Disaster Recovery a Growing Challenge for Government IT
The survey also indicated feds are facing unprecedented data growth and must address backup solutions nearing capacity.Just 8 percent of federal IT executives are completely confident that their agency could recover 100 percent of its data in the event of a disaster, according to a report from MeriTalk, an online community and go-to resource for government IT. The study also revealed that while agencies might feel prepared, they are not testing their systems as often as they should and face challenges with data growth, mobile devices and on-site backup. Only one in four federal workers give their agency an "A" in data resilience and disaster recovery (DR2) preparedness. However, in the last 12 months, only 54 percent of agencies have tested their ability to meet their data recovery service level agreements (SLAs), and federal IT professionals say agencies should test their DR2 systems twice as often as they currently do. In addition, 30 percent of federal IT pros say their current DR2 solution is insufficient today or near its limit. The survey found 59 percent of agencies do not use any form of cloud-based DR2 solutions, and federal IT pros estimate that only 53 percent of data stored on mobile devices could be reliably restored inside of their SLA. In addition, fewer than half said their current solution includes a dedicated network switch, network-attached storage or tape array.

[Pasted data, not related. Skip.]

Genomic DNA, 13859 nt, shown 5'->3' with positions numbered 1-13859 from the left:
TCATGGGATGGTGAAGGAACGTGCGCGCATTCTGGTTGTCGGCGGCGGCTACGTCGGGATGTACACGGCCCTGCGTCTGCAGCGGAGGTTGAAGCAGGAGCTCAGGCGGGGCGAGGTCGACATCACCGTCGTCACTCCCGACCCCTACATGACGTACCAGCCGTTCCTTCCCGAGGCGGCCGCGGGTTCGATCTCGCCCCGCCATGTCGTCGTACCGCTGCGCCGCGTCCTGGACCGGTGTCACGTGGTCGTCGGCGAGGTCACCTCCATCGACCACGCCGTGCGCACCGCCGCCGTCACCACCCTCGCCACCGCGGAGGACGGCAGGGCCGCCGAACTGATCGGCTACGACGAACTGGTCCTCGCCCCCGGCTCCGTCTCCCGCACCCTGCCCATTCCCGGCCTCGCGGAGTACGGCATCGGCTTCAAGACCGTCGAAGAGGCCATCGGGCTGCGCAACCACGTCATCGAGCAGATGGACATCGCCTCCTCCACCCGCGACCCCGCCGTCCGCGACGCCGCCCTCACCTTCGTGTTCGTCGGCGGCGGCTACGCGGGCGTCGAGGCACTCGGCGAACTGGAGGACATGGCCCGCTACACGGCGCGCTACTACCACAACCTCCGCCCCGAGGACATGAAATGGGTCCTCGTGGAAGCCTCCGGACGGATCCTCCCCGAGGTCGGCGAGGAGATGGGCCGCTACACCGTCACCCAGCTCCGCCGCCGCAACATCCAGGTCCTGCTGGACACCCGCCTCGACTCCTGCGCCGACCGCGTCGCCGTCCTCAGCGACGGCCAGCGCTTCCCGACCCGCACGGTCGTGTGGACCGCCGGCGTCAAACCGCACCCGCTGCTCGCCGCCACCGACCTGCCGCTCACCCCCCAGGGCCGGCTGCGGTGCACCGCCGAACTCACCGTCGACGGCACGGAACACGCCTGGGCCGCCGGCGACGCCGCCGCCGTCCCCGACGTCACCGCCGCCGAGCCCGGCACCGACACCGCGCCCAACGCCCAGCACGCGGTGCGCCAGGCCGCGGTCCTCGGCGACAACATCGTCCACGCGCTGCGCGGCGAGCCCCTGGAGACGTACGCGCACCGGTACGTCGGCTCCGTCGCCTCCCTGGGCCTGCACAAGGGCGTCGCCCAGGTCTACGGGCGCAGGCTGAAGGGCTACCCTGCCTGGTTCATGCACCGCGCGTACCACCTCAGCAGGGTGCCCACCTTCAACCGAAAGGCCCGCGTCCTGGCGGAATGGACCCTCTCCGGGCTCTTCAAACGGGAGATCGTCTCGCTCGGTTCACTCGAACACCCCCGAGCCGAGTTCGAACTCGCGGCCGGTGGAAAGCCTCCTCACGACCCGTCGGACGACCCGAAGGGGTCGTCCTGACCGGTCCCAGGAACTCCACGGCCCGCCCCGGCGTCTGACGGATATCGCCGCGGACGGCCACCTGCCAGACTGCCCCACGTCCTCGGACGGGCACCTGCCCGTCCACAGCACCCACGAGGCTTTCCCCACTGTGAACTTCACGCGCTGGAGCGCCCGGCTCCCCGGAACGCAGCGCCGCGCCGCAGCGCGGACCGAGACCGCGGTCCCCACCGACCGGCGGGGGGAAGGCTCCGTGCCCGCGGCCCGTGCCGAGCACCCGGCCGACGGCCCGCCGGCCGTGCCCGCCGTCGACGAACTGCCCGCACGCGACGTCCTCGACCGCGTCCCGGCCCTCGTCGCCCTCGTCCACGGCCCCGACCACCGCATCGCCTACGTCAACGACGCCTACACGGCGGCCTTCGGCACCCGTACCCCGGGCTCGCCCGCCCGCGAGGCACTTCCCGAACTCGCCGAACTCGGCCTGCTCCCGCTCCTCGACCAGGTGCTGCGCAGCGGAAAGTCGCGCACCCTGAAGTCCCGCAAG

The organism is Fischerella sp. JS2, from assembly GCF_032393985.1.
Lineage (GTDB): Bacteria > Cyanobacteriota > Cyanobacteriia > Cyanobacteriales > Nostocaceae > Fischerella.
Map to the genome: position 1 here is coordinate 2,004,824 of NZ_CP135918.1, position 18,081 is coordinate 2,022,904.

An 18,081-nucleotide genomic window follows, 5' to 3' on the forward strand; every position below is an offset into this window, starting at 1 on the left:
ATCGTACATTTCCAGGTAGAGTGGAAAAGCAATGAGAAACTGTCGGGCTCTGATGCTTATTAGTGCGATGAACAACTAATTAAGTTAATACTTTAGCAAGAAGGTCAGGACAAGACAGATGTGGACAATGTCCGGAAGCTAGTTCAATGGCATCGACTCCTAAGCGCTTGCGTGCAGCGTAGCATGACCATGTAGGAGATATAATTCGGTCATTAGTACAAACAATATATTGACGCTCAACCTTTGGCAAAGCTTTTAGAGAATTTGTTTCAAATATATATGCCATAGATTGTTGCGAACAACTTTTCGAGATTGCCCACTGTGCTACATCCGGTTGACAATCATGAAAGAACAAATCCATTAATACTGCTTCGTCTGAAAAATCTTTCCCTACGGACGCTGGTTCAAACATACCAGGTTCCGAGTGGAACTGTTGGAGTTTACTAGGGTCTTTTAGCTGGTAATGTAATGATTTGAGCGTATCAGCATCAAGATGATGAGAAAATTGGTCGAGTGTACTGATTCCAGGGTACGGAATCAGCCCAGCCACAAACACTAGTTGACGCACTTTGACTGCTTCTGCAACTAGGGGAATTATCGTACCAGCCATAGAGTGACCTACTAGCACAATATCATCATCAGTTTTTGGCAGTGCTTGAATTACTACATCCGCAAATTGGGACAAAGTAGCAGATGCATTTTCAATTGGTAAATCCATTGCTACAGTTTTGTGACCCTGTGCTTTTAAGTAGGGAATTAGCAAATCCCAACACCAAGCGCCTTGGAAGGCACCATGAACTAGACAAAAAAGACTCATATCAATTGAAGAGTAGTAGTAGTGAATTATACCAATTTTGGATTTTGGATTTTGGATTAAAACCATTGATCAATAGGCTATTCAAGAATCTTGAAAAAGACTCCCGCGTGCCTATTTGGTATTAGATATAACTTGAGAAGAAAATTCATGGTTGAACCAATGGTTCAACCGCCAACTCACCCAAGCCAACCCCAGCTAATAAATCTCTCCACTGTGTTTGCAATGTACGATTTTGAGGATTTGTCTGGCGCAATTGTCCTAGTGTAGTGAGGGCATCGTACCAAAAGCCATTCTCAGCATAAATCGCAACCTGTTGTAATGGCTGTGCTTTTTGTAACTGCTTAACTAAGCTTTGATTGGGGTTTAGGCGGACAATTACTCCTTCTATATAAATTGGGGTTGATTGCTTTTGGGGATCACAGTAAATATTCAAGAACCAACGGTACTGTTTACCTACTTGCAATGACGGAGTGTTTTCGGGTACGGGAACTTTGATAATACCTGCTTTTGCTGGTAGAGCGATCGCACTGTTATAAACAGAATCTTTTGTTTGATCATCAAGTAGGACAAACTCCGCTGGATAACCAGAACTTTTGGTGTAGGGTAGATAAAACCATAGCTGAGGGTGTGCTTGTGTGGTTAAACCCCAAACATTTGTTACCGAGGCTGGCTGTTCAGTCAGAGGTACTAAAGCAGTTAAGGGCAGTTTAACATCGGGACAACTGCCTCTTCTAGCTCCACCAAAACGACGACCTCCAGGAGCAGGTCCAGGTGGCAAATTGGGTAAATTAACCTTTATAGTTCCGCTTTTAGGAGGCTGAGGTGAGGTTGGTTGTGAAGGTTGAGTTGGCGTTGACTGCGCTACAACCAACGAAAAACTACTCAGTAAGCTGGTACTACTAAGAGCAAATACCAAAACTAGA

Despite this lack of resources, the survey indicated feds are facing unprecedented data growth and must address backup solutions nearing capacity. By 2015, agencies expect the amount of data they need to back up to grow by 39 percent. The average agency has 51 percent capacity left in its current backup solution. Worryingly, 2.5 is the average number of times IT pros say their agencies tested disaster recovery solutions in the last 12 months, while 5.3 is the average number of times those same IT pros would recommend their agency test its disaster recovery system with a 100 percent failover.